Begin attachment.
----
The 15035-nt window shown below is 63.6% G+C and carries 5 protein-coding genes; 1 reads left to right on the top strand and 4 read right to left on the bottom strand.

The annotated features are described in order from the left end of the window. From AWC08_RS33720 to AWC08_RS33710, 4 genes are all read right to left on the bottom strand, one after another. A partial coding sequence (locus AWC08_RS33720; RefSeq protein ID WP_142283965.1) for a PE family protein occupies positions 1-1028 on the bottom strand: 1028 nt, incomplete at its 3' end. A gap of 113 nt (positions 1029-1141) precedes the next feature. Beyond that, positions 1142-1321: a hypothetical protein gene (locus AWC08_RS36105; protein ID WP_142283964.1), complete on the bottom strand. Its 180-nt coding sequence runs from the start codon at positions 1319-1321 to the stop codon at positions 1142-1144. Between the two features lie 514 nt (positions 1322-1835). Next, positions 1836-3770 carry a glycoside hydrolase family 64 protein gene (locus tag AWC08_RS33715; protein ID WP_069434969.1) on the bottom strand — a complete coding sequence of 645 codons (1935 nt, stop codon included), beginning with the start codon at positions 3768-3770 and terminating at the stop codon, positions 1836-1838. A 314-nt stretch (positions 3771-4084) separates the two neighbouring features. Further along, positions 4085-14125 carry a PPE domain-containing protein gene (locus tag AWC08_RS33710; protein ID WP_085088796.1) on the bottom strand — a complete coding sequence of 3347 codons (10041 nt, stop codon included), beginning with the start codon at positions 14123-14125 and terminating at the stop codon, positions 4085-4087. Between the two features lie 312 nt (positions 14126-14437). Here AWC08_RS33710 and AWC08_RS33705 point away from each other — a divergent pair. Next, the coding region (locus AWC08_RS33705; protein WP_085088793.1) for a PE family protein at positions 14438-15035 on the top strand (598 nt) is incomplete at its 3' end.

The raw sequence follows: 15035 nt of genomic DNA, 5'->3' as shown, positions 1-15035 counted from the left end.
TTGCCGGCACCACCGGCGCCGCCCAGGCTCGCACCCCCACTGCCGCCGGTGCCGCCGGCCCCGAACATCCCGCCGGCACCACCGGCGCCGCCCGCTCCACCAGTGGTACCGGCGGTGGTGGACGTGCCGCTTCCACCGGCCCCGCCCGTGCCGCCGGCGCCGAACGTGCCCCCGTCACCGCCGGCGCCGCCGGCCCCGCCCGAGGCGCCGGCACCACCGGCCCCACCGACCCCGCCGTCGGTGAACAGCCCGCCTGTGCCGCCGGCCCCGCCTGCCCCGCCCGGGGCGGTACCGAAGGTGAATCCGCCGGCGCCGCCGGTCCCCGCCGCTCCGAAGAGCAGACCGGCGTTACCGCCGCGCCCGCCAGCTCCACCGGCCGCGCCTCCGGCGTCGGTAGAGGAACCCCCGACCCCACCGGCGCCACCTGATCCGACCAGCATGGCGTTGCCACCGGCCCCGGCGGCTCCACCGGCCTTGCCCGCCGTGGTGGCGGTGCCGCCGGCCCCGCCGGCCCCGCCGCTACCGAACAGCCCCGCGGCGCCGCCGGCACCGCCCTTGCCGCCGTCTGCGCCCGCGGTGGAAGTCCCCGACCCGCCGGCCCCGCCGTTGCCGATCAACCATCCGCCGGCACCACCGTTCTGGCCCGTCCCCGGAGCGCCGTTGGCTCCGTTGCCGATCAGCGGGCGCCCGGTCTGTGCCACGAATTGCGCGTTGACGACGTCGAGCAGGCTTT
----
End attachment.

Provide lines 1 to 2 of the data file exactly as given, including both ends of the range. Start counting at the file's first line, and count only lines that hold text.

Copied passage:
The 15035-nt window shown below is 63.6% G+C and carries 5 protein-coding genes; 1 reads left to right on the top strand and 4 read right to left on the bottom strand.

The annotated features are described in order from the left end of the window. From AWC08_RS33720 to AWC08_RS33710, 4 genes are all read right to left on the bottom strand, one after another. A partial coding sequence (locus AWC08_RS33720; RefSeq protein ID WP_142283965.1) for a PE family protein occupies positions 1-1028 on the bottom strand: 1028 nt, incomplete at its 3' end. A gap of 113 nt (positions 1029-1141) precedes the next feature. Beyond that, positions 1142-1321: a hypothetical protein gene (locus AWC08_RS36105; protein ID WP_142283964.1), complete on the bottom strand. Its 180-nt coding sequence runs from the start codon at positions 1319-1321 to the stop codon at positions 1142-1144. Between the two features lie 514 nt (positions 1322-1835). Next, positions 1836-3770 carry a glycoside hydrolase family 64 protein gene (locus tag AWC08_RS33715; protein ID WP_069434969.1) on the bottom strand — a complete coding sequence of 645 codons (1935 nt, stop codon included), beginning with the start codon at positions 3768-3770 and terminating at the stop codon, positions 1836-1838. A 314-nt stretch (positions 3771-4084) separates the two neighbouring features. Further along, positions 4085-14125 carry a PPE domain-containing protein gene (locus tag AWC08_RS33710; protein ID WP_085088796.1) on the bottom strand — a complete coding sequence of 3347 codons (10041 nt, stop codon included), beginning with the start codon at positions 14123-14125 and terminating at the stop codon, positions 4085-4087. Between the two features lie 312 nt (positions 14126-14437). Here AWC08_RS33710 and AWC08_RS33705 point away from each other — a divergent pair. Next, the coding region (locus AWC08_RS33705; protein WP_085088793.1) for a PE family protein at positions 14438-15035 on the top strand (598 nt) is incomplete at its 3' end.